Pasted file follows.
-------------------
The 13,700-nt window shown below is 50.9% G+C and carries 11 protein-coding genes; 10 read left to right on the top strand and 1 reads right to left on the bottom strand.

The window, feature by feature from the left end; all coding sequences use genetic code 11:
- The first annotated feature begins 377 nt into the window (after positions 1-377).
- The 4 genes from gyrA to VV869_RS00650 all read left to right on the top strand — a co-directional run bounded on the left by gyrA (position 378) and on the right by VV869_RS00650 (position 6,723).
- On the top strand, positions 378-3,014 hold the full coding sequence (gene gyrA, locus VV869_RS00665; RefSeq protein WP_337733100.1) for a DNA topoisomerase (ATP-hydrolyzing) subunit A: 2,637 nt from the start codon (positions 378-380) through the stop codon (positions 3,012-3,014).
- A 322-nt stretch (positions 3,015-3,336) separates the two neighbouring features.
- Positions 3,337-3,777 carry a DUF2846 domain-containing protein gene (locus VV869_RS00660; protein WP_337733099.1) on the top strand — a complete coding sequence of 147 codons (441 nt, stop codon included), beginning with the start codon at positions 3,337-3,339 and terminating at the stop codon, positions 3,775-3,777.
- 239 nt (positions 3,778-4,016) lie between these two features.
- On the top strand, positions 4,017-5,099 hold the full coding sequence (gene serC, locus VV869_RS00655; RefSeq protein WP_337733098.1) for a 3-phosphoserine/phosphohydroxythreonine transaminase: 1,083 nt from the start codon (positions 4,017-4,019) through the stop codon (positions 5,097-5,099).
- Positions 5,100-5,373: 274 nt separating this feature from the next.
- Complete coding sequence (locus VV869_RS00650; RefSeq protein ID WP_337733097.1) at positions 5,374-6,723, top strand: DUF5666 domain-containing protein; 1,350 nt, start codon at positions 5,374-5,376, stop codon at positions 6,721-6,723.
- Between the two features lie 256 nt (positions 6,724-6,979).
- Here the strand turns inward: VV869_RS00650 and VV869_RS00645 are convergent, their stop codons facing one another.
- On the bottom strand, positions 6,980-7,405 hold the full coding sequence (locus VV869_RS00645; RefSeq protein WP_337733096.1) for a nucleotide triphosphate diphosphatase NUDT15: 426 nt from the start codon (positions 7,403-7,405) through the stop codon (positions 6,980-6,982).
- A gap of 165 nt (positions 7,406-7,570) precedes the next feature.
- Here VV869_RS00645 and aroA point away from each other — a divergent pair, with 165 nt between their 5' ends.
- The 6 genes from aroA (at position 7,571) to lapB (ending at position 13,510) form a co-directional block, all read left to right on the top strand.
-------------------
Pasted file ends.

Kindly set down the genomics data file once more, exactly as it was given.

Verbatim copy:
The 13,700-nt window shown below is 50.9% G+C and carries 11 protein-coding genes; 10 read left to right on the top strand and 1 reads right to left on the bottom strand.

The window, feature by feature from the left end; all coding sequences use genetic code 11:
- The first annotated feature begins 377 nt into the window (after positions 1-377).
- The 4 genes from gyrA to VV869_RS00650 all read left to right on the top strand — a co-directional run bounded on the left by gyrA (position 378) and on the right by VV869_RS00650 (position 6,723).
- On the top strand, positions 378-3,014 hold the full coding sequence (gene gyrA, locus VV869_RS00665; RefSeq protein WP_337733100.1) for a DNA topoisomerase (ATP-hydrolyzing) subunit A: 2,637 nt from the start codon (positions 378-380) through the stop codon (positions 3,012-3,014).
- A 322-nt stretch (positions 3,015-3,336) separates the two neighbouring features.
- Positions 3,337-3,777 carry a DUF2846 domain-containing protein gene (locus VV869_RS00660; protein WP_337733099.1) on the top strand — a complete coding sequence of 147 codons (441 nt, stop codon included), beginning with the start codon at positions 3,337-3,339 and terminating at the stop codon, positions 3,775-3,777.
- 239 nt (positions 3,778-4,016) lie between these two features.
- On the top strand, positions 4,017-5,099 hold the full coding sequence (gene serC, locus VV869_RS00655; RefSeq protein WP_337733098.1) for a 3-phosphoserine/phosphohydroxythreonine transaminase: 1,083 nt from the start codon (positions 4,017-4,019) through the stop codon (positions 5,097-5,099).
- Positions 5,100-5,373: 274 nt separating this feature from the next.
- Complete coding sequence (locus VV869_RS00650; RefSeq protein ID WP_337733097.1) at positions 5,374-6,723, top strand: DUF5666 domain-containing protein; 1,350 nt, start codon at positions 5,374-5,376, stop codon at positions 6,721-6,723.
- Between the two features lie 256 nt (positions 6,724-6,979).
- Here the strand turns inward: VV869_RS00650 and VV869_RS00645 are convergent, their stop codons facing one another.
- On the bottom strand, positions 6,980-7,405 hold the full coding sequence (locus VV869_RS00645; RefSeq protein WP_337733096.1) for a nucleotide triphosphate diphosphatase NUDT15: 426 nt from the start codon (positions 7,403-7,405) through the stop codon (positions 6,980-6,982).
- A gap of 165 nt (positions 7,406-7,570) precedes the next feature.
- Here VV869_RS00645 and aroA point away from each other — a divergent pair, with 165 nt between their 5' ends.
- The 6 genes from aroA (at position 7,571) to lapB (ending at position 13,510) form a co-directional block, all read left to right on the top strand.